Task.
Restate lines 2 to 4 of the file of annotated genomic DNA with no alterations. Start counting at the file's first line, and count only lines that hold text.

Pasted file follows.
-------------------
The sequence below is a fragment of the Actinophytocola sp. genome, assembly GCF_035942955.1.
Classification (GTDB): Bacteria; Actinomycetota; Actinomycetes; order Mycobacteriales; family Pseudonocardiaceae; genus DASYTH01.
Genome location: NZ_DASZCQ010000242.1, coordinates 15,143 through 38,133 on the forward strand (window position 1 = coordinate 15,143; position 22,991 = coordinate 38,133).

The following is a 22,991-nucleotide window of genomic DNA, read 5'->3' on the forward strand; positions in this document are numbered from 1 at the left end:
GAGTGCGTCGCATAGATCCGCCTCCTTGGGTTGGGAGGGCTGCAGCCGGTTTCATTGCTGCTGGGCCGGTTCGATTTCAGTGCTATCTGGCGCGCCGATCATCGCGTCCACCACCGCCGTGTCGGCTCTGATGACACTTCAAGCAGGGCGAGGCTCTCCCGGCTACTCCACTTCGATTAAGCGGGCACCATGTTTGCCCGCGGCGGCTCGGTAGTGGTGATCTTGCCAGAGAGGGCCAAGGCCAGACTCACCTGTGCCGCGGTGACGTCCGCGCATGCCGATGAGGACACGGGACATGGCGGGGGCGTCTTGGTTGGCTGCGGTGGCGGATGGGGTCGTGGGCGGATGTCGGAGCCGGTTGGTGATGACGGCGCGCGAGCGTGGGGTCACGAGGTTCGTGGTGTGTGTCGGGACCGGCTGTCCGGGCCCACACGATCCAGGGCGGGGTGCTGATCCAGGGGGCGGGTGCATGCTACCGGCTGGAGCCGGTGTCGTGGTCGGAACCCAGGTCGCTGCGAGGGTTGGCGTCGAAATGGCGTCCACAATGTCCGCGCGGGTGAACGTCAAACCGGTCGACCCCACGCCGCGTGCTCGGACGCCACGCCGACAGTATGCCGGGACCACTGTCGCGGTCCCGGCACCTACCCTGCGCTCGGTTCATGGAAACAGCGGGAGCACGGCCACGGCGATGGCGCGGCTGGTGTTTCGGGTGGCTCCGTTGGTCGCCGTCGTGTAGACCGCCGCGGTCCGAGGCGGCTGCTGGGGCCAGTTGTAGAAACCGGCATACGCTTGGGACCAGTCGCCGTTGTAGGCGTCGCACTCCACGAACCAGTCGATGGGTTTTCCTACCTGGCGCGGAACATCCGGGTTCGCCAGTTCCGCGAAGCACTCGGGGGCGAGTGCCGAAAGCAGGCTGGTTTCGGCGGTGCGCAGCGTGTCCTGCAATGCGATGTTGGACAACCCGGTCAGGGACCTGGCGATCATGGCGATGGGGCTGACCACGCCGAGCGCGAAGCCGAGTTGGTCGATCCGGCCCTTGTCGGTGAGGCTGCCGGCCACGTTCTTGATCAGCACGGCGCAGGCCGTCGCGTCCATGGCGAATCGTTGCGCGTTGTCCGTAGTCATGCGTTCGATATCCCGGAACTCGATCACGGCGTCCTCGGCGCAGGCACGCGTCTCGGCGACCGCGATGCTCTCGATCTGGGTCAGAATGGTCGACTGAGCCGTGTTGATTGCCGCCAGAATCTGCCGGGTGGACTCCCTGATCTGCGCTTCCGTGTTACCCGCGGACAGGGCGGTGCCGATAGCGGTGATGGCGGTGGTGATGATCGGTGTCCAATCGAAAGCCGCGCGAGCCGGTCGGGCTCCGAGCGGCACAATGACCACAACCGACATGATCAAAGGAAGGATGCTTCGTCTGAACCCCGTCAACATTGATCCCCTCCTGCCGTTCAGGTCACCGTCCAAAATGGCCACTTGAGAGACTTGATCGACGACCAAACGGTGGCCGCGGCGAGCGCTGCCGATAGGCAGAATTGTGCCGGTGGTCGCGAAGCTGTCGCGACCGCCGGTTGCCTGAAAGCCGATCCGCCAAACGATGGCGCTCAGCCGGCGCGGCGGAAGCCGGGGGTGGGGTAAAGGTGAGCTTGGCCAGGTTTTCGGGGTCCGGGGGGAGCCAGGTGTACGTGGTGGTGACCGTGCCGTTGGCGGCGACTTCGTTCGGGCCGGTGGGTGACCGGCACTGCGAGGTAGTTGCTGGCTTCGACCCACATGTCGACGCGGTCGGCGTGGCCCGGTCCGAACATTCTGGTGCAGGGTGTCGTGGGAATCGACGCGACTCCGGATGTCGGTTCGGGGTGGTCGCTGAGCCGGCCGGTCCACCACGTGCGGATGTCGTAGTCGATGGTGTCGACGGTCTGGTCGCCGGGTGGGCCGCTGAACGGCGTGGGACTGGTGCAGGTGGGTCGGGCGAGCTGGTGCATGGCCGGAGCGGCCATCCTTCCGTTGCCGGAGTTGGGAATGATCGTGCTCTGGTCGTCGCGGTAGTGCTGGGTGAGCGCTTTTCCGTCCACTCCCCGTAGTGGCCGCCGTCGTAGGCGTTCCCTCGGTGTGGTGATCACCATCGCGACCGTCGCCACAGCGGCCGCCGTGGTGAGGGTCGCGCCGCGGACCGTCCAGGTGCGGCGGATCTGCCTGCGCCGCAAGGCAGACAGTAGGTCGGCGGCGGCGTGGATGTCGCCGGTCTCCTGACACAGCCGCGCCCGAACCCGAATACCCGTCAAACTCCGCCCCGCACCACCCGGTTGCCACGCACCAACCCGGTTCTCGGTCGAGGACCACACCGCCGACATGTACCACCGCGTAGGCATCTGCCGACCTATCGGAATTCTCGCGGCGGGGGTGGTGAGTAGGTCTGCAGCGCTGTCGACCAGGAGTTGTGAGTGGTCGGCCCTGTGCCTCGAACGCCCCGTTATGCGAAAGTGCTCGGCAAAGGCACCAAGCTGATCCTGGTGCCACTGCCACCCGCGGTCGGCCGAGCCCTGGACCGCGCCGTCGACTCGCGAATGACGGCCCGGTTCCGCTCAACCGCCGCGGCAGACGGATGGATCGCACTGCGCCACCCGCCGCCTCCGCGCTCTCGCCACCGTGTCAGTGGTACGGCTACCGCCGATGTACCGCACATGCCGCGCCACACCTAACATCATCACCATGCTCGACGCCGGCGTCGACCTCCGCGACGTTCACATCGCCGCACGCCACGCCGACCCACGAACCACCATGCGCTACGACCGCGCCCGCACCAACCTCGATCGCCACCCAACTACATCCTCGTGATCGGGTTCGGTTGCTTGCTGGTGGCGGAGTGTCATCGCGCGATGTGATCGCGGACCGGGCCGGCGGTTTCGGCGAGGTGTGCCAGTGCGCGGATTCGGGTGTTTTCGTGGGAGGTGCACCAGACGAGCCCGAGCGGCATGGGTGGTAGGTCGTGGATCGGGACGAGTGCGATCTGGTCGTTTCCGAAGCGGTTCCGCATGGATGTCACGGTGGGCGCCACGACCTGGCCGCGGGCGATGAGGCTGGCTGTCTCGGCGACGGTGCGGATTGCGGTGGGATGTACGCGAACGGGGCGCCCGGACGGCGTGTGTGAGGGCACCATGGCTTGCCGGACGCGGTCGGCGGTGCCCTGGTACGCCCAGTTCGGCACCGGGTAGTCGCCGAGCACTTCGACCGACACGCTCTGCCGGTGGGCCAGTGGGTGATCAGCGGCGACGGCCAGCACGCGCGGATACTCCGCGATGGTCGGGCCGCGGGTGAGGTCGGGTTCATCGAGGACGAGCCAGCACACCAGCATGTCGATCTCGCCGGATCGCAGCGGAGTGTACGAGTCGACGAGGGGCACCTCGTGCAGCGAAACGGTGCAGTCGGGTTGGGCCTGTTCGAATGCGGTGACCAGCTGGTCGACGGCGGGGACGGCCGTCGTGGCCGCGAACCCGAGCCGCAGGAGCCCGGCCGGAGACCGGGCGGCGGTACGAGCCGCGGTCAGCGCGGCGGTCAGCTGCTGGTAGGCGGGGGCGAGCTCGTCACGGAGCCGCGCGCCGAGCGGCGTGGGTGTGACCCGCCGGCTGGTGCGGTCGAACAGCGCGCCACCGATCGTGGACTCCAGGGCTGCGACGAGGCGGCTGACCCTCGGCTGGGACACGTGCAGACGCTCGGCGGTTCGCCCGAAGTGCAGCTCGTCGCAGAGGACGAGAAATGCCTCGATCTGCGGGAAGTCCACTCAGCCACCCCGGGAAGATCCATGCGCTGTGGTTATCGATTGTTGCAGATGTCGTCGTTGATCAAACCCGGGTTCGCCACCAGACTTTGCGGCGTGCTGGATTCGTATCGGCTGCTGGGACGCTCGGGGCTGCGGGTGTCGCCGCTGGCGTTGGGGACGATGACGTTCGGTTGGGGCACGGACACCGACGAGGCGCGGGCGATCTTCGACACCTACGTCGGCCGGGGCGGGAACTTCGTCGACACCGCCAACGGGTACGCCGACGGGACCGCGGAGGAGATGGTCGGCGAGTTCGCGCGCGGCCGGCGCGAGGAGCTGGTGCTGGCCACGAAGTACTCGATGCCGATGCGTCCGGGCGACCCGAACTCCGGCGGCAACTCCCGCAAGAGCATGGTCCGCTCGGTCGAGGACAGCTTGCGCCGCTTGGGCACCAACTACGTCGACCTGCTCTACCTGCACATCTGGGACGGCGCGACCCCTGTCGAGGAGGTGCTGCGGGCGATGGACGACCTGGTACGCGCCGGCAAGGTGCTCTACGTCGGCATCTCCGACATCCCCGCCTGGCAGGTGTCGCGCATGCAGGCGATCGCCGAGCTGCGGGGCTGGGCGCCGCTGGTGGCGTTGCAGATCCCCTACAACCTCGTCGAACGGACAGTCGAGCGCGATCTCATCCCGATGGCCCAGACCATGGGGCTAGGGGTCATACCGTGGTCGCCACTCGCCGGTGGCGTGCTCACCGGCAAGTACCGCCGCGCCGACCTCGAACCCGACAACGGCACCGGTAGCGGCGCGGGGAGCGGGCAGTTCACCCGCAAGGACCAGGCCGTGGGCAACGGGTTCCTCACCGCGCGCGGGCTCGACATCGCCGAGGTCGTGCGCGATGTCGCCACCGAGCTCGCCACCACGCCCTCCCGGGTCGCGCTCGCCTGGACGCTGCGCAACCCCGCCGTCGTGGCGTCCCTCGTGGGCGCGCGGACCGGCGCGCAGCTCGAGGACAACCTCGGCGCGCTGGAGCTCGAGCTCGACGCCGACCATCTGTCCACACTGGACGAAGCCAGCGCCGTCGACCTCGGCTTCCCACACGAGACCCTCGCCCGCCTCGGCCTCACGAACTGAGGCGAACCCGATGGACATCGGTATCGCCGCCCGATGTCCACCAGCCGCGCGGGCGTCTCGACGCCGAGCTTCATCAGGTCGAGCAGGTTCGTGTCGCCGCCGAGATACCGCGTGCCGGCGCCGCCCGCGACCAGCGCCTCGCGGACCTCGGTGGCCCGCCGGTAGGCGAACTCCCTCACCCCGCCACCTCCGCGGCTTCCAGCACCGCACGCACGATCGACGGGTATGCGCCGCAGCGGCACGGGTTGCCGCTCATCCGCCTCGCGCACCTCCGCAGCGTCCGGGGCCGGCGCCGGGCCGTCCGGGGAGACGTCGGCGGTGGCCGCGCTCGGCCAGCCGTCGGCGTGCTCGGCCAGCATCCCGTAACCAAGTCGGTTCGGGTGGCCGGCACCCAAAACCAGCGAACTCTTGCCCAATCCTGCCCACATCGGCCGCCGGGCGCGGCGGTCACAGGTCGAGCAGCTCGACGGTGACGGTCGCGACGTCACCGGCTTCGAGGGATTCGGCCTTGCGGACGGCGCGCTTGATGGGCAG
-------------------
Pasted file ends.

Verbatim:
Classification (GTDB): Bacteria; Actinomycetota; Actinomycetes; order Mycobacteriales; family Pseudonocardiaceae; genus DASYTH01.
Genome location: NZ_DASZCQ010000242.1, coordinates 15,143 through 38,133 on the forward strand (window position 1 = coordinate 15,143; position 22,991 = coordinate 38,133).

The following is a 22,991-nucleotide window of genomic DNA, read 5'->3' on the forward strand; positions in this document are numbered from 1 at the left end: